The KENZO Fall-Winter 2024 Women’s and Men’s Collection evolves the Maison’s new elegance established by Artistic Director Nigo through a study of cross-cultural exchange. As the custodian of the house built by Kenzo Takada – a fellow Japanese designer in the French capital –Nigo considers the introduction of non-Western influences to the domain of Paris fashion key to his practice. In a cinematic analogy of that transition, Nigo is guided by George Lucas’ use of the samurai films of Akira Kurosawa in the successful creation of the Star Wars universe: an original, complete fantasy culture like no other.
The exploration unfolds in details and silhouettes rooted in Japanese tradition but infused with the associations of sci-fi-related uniforms: a kimono coat imbued with the lines of a warrior cape, a weave inspired by the wood print of a Japanese hakeshi baten fireman’s jacket evoking an ancient-future graphic, or a plissé dress draped like the cloak of a space fiction heroine. A miniature dot pattern informed by the Edo Komon of fifteenth-century kimonos re-manifests as a star constellation in prints and embroideries. Throughout, nods to the Western utility and military wardrobes materialise in flight jackets, cargo suits and shearling jackets, elusively embedded with the codes of another universe.
Mirroring the collection’s premise in music, Nigo pays tribute to the late musicians Ryuichi Sakamoto and Yukihiro Takahashi of the Japanese electronic band Yellow Magic Orchestra, known as YMO. In his compositions, Ryuichi Sakamoto took inspiration from Western composers such as Johann Sebastian Bach and Claude Debussy, the latter known to be influenced by Asian music himself. Red gakuran school uniforms, worn by Japanese pupils since 1873 and inspired by those of the West, serve as a salute to YMO, who adapted the suit as stage costumes. Created by the artist Cornelius, who played with YMO during their final tour, the show features an original soundtrack in homage to the band.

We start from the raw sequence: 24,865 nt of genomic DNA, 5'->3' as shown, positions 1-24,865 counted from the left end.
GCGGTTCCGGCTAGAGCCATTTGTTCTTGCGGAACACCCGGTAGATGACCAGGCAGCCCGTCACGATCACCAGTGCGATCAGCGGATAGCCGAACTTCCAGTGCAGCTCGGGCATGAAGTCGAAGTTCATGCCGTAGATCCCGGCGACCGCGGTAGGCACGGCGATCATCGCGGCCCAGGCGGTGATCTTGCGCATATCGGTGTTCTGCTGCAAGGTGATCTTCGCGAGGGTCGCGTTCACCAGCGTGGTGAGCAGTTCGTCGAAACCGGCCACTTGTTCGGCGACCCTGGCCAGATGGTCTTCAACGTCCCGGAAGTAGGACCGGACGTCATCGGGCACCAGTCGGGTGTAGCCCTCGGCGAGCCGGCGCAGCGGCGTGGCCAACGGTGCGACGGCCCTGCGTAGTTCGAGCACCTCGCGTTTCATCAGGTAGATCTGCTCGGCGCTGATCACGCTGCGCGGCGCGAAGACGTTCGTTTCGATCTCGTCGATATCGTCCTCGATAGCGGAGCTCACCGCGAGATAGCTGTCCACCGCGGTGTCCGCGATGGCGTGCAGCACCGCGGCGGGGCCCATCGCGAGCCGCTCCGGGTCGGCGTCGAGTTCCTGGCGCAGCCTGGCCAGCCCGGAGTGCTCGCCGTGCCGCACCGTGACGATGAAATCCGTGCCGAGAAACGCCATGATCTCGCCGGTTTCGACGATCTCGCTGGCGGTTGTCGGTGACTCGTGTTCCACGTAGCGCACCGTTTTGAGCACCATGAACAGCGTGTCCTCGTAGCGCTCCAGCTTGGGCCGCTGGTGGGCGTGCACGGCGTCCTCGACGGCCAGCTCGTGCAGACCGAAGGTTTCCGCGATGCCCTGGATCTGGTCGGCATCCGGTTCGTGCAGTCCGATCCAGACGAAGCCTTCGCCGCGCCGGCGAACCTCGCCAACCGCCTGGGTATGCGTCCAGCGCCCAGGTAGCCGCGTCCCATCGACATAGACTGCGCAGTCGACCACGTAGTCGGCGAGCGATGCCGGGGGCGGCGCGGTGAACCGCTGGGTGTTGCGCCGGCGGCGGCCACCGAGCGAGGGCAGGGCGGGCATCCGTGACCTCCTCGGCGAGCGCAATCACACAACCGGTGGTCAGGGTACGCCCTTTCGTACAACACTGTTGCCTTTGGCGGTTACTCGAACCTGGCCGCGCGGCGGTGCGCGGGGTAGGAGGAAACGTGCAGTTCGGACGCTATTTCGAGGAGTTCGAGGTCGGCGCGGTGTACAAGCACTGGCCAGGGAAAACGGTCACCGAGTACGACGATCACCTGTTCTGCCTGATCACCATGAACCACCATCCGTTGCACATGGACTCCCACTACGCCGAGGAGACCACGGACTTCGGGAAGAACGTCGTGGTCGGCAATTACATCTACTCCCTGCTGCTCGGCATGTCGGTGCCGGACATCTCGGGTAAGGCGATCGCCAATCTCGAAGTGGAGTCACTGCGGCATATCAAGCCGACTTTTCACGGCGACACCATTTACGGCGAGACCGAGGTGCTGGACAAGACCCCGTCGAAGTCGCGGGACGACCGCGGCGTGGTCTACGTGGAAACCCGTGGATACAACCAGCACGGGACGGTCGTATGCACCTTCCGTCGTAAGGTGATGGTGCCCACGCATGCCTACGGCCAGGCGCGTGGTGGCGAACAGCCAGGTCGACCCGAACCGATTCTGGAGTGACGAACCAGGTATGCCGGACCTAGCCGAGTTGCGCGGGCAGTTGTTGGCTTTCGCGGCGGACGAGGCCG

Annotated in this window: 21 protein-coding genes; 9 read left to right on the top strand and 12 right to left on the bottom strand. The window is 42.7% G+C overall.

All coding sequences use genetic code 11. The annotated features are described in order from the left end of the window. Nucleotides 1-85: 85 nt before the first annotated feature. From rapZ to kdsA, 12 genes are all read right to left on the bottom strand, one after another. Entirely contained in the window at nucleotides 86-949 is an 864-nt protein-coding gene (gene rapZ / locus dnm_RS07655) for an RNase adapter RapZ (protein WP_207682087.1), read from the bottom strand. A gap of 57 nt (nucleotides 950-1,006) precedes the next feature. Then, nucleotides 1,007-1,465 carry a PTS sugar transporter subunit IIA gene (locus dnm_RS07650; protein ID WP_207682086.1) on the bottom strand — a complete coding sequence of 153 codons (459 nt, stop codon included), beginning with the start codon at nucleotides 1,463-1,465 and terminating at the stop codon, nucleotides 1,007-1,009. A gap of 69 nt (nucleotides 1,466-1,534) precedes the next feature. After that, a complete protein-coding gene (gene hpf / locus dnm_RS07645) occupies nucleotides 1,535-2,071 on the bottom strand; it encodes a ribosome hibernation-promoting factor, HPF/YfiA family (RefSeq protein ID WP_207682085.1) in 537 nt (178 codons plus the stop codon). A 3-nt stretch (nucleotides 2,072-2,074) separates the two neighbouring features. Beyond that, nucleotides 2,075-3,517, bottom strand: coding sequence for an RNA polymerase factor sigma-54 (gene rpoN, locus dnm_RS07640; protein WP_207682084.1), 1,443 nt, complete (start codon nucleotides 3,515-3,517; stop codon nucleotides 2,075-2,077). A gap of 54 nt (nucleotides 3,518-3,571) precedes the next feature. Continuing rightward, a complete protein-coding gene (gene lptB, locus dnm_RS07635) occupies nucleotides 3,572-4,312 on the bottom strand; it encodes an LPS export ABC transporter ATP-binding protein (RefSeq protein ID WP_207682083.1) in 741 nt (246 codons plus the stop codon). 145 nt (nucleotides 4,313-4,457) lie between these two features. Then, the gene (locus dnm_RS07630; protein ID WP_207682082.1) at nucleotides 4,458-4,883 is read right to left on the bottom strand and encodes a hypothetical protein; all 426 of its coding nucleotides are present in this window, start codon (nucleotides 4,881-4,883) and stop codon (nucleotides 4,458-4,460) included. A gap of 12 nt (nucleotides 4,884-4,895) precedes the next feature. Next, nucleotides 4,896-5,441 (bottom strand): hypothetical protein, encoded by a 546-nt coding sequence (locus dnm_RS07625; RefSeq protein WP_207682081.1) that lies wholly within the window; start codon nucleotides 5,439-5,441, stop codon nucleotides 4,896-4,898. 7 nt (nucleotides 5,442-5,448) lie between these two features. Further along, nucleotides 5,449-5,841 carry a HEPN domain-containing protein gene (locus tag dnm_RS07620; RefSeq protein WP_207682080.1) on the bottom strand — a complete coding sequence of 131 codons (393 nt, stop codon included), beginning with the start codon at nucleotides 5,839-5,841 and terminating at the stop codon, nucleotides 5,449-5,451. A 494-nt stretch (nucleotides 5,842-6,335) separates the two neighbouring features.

The women’s silhouette adapts the Maison’s elongated line across body-conscious and looser volumes with gestures of sculpting. Twin-set compositions set the tone for variations on suits, continuously nipped at the waist with judo belts. Dresses, skirts and tops in plissé soleil establish a crafty feel echoed throughout. Women’s tailoring fuses Eastern and Western construction in oversized and fitted forms, while flight and cargo garments appear in elegant cuts. Led by the gakuran schoolboy suit, the men’s silhouette morphs tailored and casual lines likewise expressed in voluminous duffel and car coats and barrel-leg trousers. Occidental/oriental men’s tailoring blends with casualwear informed by military pieces.
Themes and motifs
KENZO Weave patterns influenced by those of Japanese hakeshi baten fireman’s jackets appear in interpretations across nylon, jacquards and denim. Inspired by karakusa – an ancient pattern native to Central Asia by way of China and traditionally used on Japanese furoshiki wrapping cloth, a KENZO Marguerite motif features in print and beaded forms. The Star Tiger is borne out the Edo Komon miniature dots of fifteenth-century kimonos and materialises as beading or sashiko embroidery. The graphic is echoed in KENZO Constellation and Boke Constellation logos inspired by archival imagery employed in lurex embroideries and silver-foil prints. A Cloud Tiger emblem appears in fleece jacquard and rubber prints. Informed by Japanese lattice prints, the Bamboo Tiger pattern manifests in jacquards. As a tribute to YMO, a KENZO Business ideogram of five briefcase-carrying men draws inspiration from the band’s merchandise.